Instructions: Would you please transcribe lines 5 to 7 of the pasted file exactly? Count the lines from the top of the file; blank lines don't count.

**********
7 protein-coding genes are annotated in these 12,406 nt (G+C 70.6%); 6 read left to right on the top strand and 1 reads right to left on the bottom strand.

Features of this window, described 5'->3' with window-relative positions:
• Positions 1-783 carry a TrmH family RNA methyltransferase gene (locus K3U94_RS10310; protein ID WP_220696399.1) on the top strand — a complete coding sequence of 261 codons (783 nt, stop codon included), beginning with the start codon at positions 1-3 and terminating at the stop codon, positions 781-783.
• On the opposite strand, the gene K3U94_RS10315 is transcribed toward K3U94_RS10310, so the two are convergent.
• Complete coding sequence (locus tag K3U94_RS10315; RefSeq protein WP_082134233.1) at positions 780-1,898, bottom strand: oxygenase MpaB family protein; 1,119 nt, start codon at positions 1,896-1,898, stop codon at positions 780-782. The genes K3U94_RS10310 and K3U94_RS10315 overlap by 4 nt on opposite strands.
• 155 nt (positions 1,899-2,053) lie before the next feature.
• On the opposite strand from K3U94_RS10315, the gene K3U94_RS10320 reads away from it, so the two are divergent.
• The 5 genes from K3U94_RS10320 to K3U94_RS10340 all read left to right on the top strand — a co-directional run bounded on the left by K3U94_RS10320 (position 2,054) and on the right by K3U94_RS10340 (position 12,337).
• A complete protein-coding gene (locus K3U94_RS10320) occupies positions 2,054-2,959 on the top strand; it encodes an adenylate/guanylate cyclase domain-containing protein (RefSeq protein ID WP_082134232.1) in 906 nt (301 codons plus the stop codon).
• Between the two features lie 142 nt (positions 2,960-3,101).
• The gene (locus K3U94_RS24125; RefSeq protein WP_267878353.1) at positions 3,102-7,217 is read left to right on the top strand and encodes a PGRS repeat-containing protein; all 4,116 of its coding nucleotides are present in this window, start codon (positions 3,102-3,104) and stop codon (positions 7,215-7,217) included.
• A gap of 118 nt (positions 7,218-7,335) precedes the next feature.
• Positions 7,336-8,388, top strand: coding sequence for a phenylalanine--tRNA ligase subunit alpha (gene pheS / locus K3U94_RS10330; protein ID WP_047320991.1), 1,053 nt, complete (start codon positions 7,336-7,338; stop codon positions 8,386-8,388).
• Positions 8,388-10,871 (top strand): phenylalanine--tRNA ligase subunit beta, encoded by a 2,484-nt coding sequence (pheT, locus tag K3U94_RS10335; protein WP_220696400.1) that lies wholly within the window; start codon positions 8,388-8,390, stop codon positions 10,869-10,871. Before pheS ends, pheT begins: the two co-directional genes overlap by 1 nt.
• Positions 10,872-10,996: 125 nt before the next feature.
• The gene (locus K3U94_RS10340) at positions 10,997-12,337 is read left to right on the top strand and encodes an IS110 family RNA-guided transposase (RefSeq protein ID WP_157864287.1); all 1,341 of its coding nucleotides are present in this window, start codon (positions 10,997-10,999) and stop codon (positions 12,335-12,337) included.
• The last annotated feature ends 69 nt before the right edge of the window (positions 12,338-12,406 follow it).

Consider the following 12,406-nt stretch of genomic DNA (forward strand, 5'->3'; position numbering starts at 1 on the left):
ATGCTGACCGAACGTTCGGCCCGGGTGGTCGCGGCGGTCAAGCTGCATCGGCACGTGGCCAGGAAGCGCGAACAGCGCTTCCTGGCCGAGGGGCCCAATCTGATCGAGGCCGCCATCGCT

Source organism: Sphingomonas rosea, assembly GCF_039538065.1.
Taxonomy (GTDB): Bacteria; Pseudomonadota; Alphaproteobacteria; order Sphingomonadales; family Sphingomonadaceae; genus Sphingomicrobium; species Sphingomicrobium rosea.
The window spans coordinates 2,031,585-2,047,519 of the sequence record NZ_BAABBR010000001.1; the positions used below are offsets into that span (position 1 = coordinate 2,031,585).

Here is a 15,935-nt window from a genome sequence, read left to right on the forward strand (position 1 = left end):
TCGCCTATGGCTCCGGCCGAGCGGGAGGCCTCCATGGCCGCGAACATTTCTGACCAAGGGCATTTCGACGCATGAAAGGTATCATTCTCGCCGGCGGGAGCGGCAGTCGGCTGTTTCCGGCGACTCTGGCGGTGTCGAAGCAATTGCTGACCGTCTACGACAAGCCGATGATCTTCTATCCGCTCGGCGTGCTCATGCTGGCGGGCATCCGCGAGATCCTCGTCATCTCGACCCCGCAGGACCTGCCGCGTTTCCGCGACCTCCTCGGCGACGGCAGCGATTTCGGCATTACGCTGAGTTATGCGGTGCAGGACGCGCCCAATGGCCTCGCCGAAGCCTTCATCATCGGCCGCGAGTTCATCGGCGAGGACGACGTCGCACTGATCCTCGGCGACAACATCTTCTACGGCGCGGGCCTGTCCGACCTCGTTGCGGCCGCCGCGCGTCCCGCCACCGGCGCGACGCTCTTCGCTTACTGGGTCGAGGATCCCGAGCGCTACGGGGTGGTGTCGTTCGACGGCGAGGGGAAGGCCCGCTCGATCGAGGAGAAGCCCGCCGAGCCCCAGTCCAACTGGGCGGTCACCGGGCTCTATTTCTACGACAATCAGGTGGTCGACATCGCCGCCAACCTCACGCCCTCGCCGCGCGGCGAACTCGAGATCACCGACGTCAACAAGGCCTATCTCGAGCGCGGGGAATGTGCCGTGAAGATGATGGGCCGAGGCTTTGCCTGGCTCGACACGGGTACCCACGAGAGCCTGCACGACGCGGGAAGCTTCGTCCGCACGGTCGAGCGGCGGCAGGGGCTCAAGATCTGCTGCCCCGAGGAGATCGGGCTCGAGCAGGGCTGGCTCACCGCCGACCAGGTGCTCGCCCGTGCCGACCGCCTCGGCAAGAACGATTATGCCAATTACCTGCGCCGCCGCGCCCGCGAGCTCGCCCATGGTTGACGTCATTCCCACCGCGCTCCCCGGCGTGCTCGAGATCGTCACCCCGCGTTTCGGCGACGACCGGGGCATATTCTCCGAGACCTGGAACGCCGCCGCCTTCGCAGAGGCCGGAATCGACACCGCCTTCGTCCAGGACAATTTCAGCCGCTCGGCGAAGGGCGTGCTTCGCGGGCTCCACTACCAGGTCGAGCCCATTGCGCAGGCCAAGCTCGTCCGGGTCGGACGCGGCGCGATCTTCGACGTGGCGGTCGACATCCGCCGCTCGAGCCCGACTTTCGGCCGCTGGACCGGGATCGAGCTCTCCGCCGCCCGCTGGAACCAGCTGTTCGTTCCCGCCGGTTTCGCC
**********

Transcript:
• Complete coding sequence (locus tag K3U94_RS10315; RefSeq protein WP_082134233.1) at positions 780-1,898, bottom strand: oxygenase MpaB family protein; 1,119 nt, start codon at positions 1,896-1,898, stop codon at positions 780-782. The genes K3U94_RS10310 and K3U94_RS10315 overlap by 4 nt on opposite strands.
• 155 nt (positions 1,899-2,053) lie before the next feature.
• On the opposite strand from K3U94_RS10315, the gene K3U94_RS10320 reads away from it, so the two are divergent.